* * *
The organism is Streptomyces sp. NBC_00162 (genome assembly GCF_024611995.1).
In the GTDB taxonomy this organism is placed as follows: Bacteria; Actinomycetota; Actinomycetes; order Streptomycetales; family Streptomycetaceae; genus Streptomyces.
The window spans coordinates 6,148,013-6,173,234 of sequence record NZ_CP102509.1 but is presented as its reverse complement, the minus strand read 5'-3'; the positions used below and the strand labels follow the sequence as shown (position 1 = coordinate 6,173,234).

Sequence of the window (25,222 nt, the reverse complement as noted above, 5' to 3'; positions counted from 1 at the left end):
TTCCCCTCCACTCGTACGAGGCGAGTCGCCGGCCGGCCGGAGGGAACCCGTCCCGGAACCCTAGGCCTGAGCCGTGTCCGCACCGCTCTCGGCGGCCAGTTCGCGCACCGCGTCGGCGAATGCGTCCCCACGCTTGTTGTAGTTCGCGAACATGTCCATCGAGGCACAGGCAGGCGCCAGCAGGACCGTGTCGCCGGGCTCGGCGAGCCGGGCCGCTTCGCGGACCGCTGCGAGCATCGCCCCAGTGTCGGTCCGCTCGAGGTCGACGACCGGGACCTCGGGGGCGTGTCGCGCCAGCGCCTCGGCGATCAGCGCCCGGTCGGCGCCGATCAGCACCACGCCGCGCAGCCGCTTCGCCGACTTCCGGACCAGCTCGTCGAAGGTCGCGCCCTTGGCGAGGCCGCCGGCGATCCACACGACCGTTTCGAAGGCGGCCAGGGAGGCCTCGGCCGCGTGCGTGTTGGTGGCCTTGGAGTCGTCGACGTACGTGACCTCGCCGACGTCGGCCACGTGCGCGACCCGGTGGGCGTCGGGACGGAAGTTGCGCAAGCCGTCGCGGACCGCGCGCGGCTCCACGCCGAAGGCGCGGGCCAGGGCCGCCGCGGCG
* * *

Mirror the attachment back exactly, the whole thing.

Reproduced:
The organism is Streptomyces sp. NBC_00162 (genome assembly GCF_024611995.1).
In the GTDB taxonomy this organism is placed as follows: Bacteria; Actinomycetota; Actinomycetes; order Streptomycetales; family Streptomycetaceae; genus Streptomyces.
The window spans coordinates 6,148,013-6,173,234 of sequence record NZ_CP102509.1 but is presented as its reverse complement, the minus strand read 5'-3'; the positions used below and the strand labels follow the sequence as shown (position 1 = coordinate 6,173,234).

Sequence of the window (25,222 nt, the reverse complement as noted above, 5' to 3'; positions counted from 1 at the left end):
TTCCCCTCCACTCGTACGAGGCGAGTCGCCGGCCGGCCGGAGGGAACCCGTCCCGGAACCCTAGGCCTGAGCCGTGTCCGCACCGCTCTCGGCGGCCAGTTCGCGCACCGCGTCGGCGAATGCGTCCCCACGCTTGTTGTAGTTCGCGAACATGTCCATCGAGGCACAGGCAGGCGCCAGCAGGACCGTGTCGCCGGGCTCGGCGAGCCGGGCCGCTTCGCGGACCGCTGCGAGCATCGCCCCAGTGTCGGTCCGCTCGAGGTCGACGACCGGGACCTCGGGGGCGTGTCGCGCCAGCGCCTCGGCGATCAGCGCCCGGTCGGCGCCGATCAGCACCACGCCGCGCAGCCGCTTCGCCGACTTCCGGACCAGCTCGTCGAAGGTCGCGCCCTTGGCGAGGCCGCCGGCGATCCACACGACCGTTTCGAAGGCGGCCAGGGAGGCCTCGGCCGCGTGCGTGTTGGTGGCCTTGGAGTCGTCGACGTACGTGACCTCGCCGACGTCGGCCACGTGCGCGACCCGGTGGGCGTCGGGACGGAAGTTGCGCAAGCCGTCGCGGACCGCGCGCGGCTCCACGCCGAAGGCGCGGGCCAGGGCCGCCGCGGCG